The idea that someone could actually own a patent on the Web may sounds ridiculous to you. Alas, in these days of intellectual property (IP) lawsuits, it isn't only possible, it's actually happened. For years, Eolas has been successfully suing major companies like Microsoft for violation of its Web patents. So when Eolas went after Amazon, Google, Yahoo and other Internet powers for running Website with “interactive” features such as streaming video it was no laughing matter. But, in a victory against software patents, a jury in the U.S. District Court in East Texas, ruled against Eolas.
Eolas had long claimed that its two software patents 7,599,985 and 5,838,906 covered much of we now consider part and parcel of today's Web. Microsoft finally surrendered and other technology giants like Texas Instruments, Oracle and JP Morgan Chase paid off Eolas. But other companies weren't so quick to give up. Experts, like Sir Tim Berners-Lee, the Web's creator; Pei-Yuan Wei, creater of the early Viola Web browser; and Dave Raggettm who created the <embed> tag have long contended that Eolas' claims were invalid.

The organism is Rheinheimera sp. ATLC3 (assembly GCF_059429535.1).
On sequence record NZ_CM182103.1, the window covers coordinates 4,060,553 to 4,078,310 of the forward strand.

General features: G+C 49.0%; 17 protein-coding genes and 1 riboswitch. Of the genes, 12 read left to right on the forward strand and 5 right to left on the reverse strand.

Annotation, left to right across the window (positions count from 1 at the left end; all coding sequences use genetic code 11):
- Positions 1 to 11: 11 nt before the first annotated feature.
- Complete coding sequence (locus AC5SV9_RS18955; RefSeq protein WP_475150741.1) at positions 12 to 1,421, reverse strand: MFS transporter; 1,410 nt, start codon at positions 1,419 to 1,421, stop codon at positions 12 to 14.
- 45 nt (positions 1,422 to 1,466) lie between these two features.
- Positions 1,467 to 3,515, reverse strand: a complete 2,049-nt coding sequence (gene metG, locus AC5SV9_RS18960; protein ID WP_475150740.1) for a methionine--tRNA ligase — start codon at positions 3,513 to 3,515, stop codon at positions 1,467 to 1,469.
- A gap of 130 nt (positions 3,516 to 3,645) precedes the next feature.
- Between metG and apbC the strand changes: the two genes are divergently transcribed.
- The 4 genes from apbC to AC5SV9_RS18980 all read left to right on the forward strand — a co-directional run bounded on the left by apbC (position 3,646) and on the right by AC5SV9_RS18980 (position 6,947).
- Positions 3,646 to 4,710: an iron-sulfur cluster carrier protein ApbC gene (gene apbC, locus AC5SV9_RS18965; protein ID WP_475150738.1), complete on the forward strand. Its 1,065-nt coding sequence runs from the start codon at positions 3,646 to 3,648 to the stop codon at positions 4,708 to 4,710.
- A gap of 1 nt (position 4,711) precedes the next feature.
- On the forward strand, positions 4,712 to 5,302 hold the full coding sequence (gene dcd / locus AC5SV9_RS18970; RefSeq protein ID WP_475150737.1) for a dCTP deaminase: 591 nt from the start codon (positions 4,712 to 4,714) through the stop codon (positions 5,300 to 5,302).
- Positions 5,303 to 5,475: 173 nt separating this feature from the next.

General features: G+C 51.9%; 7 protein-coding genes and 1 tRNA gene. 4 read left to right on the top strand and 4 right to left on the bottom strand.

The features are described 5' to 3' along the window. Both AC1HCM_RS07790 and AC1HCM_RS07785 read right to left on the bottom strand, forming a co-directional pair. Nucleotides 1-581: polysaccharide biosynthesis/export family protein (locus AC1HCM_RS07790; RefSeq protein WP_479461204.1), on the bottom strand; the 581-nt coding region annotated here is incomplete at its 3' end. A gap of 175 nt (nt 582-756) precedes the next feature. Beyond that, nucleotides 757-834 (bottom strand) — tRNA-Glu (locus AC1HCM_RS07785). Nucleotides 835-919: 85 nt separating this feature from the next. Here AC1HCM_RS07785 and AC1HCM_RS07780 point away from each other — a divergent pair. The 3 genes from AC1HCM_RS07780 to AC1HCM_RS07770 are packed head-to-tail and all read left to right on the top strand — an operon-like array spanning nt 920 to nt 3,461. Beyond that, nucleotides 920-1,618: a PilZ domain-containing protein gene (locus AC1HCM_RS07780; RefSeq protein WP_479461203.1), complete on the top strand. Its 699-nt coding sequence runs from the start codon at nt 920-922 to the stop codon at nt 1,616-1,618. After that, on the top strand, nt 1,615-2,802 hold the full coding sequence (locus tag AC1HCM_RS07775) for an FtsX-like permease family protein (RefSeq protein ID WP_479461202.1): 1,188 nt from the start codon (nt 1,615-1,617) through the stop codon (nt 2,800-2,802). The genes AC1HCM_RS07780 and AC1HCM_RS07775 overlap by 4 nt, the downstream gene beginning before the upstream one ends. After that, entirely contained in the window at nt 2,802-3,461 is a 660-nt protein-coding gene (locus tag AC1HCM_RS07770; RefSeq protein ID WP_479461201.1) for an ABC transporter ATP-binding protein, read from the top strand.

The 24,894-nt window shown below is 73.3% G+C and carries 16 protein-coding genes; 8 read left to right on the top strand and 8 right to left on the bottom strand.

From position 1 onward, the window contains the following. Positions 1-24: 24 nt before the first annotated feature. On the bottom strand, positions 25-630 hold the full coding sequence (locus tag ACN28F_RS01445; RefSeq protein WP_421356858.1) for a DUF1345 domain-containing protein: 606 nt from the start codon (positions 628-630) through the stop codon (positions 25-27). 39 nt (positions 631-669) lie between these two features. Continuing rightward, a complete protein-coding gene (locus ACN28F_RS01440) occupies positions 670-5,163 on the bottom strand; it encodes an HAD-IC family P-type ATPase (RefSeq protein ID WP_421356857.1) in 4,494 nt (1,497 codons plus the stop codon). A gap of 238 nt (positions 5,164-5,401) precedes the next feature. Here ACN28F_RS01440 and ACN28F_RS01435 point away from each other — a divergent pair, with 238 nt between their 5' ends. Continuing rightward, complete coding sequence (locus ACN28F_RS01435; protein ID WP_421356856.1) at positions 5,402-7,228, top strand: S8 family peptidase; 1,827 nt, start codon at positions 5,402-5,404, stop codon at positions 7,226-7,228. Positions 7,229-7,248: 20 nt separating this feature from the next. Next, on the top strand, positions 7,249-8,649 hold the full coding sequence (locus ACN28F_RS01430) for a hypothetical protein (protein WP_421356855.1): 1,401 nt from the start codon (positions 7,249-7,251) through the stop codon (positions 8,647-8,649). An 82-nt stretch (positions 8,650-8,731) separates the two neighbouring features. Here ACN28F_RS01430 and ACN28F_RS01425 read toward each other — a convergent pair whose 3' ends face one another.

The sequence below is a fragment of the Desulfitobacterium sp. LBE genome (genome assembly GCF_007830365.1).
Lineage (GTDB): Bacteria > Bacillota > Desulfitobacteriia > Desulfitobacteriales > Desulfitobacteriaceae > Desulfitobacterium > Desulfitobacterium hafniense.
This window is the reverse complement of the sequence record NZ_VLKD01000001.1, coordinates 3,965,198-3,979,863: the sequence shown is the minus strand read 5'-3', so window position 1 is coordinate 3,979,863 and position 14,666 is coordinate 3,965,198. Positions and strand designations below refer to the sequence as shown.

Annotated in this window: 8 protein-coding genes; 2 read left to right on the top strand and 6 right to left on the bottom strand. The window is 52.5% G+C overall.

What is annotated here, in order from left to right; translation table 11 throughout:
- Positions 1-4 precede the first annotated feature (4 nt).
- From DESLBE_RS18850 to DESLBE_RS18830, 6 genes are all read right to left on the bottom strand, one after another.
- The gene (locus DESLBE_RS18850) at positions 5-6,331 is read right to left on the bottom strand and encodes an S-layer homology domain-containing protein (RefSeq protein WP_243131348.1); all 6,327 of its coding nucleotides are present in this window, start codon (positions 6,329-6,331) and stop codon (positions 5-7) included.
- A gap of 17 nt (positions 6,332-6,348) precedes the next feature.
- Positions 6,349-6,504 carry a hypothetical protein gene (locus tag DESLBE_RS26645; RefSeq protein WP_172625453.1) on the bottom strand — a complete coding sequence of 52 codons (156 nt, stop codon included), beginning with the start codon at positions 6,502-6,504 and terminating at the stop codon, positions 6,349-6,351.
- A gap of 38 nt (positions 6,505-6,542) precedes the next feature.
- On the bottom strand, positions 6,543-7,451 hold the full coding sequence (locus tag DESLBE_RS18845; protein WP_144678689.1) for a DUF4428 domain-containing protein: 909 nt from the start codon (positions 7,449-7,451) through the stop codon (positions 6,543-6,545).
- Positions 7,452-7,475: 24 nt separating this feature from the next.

While it was clear to the experts—and to your author who was the first person to report on the Web back in 1993--that Eolas' claims were bogus, until this decision Eolas had managed to maintain its patents against all comers.
In the usually software-patent friendly U.S. District Court in East Texas though Eolas received a rude shock. After years of preparation, the jury took only a few hours to rule against Eolas on all points. Worse still, from Eolas' viewpoint, the three upcoming trials that had been scheduled to rule on infringement and damages for Google, Yahoo and other companies, have also been canceled. Eolas will now need to restart its patent litigation machine.
Unfortunately, Eolas will probably do just that. The good news is that it will likely take years before Eolas will appear once more in a courtroom to take up this battle again.
Still, as Tim O'Reilly, founder and CEO of O'Reilly Media , said on Google+ about the decision, “The current patent system is a terrible tax on invention, as it requires real inventors to spend time in court rather than focusing on making real things happen. We must remember that the patent system was supposed to 'promote the progress of science and the useful arts,' not to enrich people who know how to work the legal system.” Unfortunately, he's correct and while this decision is a good one, the fight against software patents, even these specific ones, is still far from done.